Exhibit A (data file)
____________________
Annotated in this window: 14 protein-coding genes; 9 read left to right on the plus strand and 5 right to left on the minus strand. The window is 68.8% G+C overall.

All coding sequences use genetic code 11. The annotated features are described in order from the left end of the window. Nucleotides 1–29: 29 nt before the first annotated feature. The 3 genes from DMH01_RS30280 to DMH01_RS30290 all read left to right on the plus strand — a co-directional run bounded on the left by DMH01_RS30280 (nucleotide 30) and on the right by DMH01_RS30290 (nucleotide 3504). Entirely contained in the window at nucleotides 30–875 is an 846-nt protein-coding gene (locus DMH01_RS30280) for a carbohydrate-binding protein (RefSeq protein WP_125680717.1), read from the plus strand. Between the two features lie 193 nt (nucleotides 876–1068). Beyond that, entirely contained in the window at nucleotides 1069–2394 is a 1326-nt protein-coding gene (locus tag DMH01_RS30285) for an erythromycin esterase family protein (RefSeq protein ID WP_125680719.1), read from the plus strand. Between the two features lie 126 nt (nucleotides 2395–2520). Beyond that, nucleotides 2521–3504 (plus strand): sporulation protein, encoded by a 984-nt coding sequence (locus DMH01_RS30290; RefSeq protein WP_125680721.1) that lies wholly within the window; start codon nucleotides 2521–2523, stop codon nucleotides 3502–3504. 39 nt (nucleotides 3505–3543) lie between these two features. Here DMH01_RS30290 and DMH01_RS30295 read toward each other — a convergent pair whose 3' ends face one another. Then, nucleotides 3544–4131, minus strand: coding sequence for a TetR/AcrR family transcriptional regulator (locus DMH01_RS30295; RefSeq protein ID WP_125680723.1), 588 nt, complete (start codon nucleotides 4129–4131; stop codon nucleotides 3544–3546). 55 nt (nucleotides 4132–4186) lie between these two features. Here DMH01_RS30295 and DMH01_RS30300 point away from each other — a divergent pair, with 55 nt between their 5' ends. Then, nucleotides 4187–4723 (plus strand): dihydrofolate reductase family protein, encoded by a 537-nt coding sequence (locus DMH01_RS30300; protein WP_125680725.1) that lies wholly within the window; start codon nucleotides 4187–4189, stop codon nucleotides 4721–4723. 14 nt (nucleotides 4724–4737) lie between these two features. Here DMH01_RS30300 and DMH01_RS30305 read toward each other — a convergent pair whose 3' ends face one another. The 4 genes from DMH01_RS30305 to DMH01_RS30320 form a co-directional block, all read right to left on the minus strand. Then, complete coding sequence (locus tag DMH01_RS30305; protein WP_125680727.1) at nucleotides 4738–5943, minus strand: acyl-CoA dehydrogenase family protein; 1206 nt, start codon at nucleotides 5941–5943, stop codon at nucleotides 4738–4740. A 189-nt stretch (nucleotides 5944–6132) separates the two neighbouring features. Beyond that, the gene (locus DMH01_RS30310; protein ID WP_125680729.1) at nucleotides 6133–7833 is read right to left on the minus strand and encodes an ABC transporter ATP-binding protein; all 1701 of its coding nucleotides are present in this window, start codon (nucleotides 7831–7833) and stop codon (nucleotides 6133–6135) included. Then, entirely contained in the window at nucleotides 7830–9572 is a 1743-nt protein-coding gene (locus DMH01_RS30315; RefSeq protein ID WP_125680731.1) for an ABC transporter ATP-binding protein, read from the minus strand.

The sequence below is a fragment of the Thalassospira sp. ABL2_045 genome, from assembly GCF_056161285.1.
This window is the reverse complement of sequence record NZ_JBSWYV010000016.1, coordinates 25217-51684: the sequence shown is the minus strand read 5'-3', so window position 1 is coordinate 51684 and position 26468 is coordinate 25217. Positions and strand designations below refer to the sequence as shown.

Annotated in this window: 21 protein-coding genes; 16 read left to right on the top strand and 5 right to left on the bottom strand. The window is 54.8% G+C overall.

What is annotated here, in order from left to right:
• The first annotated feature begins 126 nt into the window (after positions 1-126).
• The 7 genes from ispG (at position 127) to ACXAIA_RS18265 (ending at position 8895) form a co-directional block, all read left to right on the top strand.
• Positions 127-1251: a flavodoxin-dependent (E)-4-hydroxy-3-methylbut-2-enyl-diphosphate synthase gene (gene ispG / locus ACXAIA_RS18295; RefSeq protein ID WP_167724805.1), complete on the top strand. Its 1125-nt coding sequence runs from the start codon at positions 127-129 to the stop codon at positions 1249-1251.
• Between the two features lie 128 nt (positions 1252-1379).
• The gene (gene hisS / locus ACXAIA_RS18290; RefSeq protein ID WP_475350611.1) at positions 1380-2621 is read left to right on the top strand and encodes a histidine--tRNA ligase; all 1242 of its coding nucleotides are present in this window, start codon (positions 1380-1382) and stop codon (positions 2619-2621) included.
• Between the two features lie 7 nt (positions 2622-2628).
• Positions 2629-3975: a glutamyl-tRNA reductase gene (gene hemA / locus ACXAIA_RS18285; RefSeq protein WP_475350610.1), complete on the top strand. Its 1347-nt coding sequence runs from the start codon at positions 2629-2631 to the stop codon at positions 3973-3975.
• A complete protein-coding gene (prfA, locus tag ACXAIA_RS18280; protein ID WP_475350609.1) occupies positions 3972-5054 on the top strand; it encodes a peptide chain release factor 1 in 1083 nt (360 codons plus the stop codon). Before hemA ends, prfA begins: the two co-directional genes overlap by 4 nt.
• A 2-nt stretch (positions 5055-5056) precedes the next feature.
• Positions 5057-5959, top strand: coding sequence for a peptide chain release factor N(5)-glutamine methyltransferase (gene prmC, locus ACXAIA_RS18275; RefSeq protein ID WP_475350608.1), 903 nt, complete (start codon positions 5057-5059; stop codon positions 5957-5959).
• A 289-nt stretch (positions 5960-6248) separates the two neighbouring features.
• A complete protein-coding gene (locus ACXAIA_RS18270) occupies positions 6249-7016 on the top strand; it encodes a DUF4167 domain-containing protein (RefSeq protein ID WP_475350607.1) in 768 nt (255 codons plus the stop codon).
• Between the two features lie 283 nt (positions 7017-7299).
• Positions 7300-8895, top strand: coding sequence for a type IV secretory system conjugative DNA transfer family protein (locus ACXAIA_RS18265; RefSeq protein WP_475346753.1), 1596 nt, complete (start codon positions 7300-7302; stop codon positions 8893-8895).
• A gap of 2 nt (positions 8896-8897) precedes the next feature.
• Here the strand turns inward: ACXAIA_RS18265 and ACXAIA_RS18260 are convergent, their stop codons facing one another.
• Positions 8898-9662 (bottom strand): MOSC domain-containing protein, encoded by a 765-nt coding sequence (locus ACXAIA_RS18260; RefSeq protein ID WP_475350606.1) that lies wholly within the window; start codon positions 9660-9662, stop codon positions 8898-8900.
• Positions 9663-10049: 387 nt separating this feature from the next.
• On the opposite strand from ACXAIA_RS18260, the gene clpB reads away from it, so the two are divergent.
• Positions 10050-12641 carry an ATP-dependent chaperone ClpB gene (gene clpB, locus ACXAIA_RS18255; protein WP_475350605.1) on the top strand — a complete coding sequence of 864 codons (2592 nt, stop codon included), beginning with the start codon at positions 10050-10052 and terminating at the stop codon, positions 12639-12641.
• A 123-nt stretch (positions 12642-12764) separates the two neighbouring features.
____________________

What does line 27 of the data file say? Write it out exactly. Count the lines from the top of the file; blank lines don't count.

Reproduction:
• A 123-nt stretch (positions 12642-12764) separates the two neighbouring features.